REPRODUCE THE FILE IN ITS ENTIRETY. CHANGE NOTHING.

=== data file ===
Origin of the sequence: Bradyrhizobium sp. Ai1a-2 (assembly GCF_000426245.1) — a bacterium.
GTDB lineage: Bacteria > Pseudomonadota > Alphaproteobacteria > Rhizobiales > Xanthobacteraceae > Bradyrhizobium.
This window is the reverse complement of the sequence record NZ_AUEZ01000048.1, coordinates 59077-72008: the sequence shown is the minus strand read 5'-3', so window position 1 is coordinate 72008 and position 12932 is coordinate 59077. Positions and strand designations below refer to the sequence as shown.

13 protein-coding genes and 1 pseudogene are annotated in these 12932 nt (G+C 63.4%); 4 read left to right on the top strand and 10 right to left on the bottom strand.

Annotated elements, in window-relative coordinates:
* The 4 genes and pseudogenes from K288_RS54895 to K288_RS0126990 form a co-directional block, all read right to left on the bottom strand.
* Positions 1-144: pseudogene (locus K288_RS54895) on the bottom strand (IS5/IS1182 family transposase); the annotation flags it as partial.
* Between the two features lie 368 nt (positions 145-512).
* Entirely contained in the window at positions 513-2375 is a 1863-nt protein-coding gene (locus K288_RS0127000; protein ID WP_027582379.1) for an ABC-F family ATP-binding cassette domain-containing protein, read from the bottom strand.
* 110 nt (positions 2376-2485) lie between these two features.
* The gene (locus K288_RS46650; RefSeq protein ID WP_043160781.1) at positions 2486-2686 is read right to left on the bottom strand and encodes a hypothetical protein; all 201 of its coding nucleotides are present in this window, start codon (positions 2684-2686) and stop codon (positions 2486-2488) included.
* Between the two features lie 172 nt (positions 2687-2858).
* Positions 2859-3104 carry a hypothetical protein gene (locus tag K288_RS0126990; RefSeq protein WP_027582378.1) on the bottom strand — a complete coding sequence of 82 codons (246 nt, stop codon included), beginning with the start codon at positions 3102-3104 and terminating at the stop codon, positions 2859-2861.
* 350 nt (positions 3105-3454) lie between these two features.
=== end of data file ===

Origin of the sequence: Bradyrhizobium sp. Ai1a-2 (assembly GCF_000426245.1) — a bacterium.
GTDB lineage: Bacteria > Pseudomonadota > Alphaproteobacteria > Rhizobiales > Xanthobacteraceae > Bradyrhizobium.
This window is the reverse complement of the sequence record NZ_AUEZ01000048.1, coordinates 59077-72008: the sequence shown is the minus strand read 5'-3', so window position 1 is coordinate 72008 and position 12932 is coordinate 59077. Positions and strand designations below refer to the sequence as shown.

13 protein-coding genes and 1 pseudogene are annotated in these 12932 nt (G+C 63.4%); 4 read left to right on the top strand and 10 right to left on the bottom strand.

Annotated elements, in window-relative coordinates:
* The 4 genes and pseudogenes from K288_RS54895 to K288_RS0126990 form a co-directional block, all read right to left on the bottom strand.
* Positions 1-144: pseudogene (locus K288_RS54895) on the bottom strand (IS5/IS1182 family transposase); the annotation flags it as partial.
* Between the two features lie 368 nt (positions 145-512).
* Entirely contained in the window at positions 513-2375 is a 1863-nt protein-coding gene (locus K288_RS0127000; protein ID WP_027582379.1) for an ABC-F family ATP-binding cassette domain-containing protein, read from the bottom strand.
* 110 nt (positions 2376-2485) lie between these two features.
* The gene (locus K288_RS46650; RefSeq protein ID WP_043160781.1) at positions 2486-2686 is read right to left on the bottom strand and encodes a hypothetical protein; all 201 of its coding nucleotides are present in this window, start codon (positions 2684-2686) and stop codon (positions 2486-2488) included.
* Between the two features lie 172 nt (positions 2687-2858).
* Positions 2859-3104 carry a hypothetical protein gene (locus tag K288_RS0126990; RefSeq protein WP_027582378.1) on the bottom strand — a complete coding sequence of 82 codons (246 nt, stop codon included), beginning with the start codon at positions 3102-3104 and terminating at the stop codon, positions 2859-2861.
* 350 nt (positions 3105-3454) lie between these two features.